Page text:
Rome, Paperback
4 out of 5 (1 rating)


The city of Rome is the largest archaeological site in the world, capital and showcase of the Roman Empire and the centre of Christian Europe. This guide provides: * Coverage of all the important sites in the city from 800 BC to AD 600 and the start of the early middle ages, drawing on the latest discoveries and the best of recent scholarship * Over 220 high-quality maps, site plans, diagrams and photographs * Sites divided into fourteen main areas, with star ratings to help you plan and prioritize your visit: Roman Forum; Upper Via Sacra; Palatine; Imperial Forums; Campus Martius; Capitoline Hill; Circus Flaminius to Circus Maximus; Colosseum and Esquiline hill; Caelian hill and the inner via Appia; Lateran to Porta Maggiore; Viminal hill; Pyramid to Testaccio; the outer via Appia; other outlying sites; Museums and Catacombs. * Introduction offering essential background to the history and culture of ancient Rome, placing the city in the context of the development of the empire, highlighting the nature of Roman achievement, and explaining how Rome came to be the largest city in the ancient world. * Comprehensive glossaries of Rome's building materials, techniques and building types, a chronological table of kings, emperors, and the early popes, information about opening times, references and suggestions for further reading and a detailed user-friendly index.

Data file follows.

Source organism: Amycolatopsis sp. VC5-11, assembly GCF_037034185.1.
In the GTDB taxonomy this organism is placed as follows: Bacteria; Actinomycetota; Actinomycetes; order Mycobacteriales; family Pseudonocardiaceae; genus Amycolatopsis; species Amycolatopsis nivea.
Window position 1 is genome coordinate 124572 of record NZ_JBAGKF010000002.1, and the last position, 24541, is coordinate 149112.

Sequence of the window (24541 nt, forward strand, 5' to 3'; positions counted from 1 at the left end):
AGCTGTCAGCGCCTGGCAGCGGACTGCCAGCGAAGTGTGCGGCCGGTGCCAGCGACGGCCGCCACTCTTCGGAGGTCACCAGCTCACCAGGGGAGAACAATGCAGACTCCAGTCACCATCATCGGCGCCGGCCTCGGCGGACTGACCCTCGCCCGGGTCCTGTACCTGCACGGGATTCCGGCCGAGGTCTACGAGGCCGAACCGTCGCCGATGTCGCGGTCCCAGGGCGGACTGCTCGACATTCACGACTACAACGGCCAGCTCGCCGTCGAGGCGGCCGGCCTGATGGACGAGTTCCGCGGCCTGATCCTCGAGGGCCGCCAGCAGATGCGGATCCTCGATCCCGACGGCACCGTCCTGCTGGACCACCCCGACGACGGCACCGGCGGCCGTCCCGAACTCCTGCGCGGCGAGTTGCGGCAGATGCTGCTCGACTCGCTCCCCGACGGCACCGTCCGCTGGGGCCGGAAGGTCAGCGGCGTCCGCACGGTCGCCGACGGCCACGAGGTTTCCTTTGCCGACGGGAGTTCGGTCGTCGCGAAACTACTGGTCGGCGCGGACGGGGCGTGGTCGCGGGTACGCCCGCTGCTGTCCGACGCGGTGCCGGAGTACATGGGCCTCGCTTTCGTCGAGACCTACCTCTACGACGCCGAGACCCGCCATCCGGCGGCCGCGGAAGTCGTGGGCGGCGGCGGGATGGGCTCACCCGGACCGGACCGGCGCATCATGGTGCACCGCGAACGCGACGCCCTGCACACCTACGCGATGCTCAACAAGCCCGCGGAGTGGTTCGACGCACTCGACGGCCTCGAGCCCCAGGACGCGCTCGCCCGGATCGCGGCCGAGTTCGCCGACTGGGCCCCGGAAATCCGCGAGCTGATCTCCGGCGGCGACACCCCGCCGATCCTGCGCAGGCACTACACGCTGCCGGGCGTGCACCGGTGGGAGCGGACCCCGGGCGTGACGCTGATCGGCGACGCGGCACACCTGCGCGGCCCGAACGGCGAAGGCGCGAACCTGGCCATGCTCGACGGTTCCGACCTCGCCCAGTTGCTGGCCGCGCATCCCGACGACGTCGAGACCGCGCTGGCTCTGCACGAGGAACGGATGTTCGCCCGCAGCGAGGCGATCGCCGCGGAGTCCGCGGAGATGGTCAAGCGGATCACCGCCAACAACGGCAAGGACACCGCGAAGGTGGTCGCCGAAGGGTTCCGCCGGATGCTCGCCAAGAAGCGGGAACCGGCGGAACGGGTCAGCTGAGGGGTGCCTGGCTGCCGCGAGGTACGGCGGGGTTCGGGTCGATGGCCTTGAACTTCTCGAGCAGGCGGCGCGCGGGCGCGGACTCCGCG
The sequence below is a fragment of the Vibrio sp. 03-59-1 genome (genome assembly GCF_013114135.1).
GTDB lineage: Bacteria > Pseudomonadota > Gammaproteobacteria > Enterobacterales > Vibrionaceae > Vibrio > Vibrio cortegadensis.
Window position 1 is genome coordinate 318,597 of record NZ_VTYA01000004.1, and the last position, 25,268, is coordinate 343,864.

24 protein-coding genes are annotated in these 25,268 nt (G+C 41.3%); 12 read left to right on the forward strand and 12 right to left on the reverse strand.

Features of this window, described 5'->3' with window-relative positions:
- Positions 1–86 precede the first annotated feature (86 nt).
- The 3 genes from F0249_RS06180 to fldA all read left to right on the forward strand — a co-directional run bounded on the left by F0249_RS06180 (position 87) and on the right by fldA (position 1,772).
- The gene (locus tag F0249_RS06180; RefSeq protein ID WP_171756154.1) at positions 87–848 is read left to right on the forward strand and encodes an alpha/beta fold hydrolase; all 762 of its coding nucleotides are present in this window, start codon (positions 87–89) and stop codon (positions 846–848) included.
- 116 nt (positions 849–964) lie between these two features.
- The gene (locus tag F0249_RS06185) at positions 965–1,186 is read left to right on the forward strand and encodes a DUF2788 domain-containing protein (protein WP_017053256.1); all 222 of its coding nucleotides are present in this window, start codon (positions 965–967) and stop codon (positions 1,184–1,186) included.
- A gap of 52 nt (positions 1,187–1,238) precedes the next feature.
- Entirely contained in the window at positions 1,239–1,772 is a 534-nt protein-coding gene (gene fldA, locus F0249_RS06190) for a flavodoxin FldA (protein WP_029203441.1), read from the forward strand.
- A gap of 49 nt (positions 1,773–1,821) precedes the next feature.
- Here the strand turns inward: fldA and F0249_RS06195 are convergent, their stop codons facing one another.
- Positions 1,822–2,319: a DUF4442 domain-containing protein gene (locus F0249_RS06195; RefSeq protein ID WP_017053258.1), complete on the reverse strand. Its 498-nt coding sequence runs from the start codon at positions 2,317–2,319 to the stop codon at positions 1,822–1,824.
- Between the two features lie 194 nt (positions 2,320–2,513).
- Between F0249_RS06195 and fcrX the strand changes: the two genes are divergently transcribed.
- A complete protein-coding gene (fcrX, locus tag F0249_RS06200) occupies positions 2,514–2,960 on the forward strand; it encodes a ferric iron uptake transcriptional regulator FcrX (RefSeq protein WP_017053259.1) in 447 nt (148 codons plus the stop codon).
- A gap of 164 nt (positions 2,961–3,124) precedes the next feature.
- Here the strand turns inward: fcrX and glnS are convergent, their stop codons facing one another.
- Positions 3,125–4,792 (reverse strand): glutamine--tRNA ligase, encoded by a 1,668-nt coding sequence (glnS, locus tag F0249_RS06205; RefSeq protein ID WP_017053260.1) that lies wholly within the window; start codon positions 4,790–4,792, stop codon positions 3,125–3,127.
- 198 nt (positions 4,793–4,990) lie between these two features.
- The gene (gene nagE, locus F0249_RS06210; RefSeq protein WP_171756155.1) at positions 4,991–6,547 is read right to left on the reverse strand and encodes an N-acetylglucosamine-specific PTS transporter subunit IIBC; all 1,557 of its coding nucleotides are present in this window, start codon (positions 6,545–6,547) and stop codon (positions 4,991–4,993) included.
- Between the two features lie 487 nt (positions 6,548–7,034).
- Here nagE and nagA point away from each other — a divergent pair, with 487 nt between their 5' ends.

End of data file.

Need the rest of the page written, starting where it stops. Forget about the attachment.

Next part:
For this new edition the original text has been extensively revised, adding over 20 more sites and illustrations, the itineraries have been re-organized and expanded to suit the many changes that have taken place in the past decade, and the practical information and references have been fully updated.


  • Format: Paperback
  • Pages: 560 pages, 160 site maps, plans, and photographs
  • Publisher: Oxford University Press
  • Publication Date:
  • Category: Travel & holiday guides
  • ISBN: 9780199546831



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Clearly written, well organized, and illustrated with mostly good plans and drawings, this is a useful guide to the ancient remains of Rome. There are some omissions which limit its use, including, inexplicably, the area of the Vatican.

Also by Amanda Claridge





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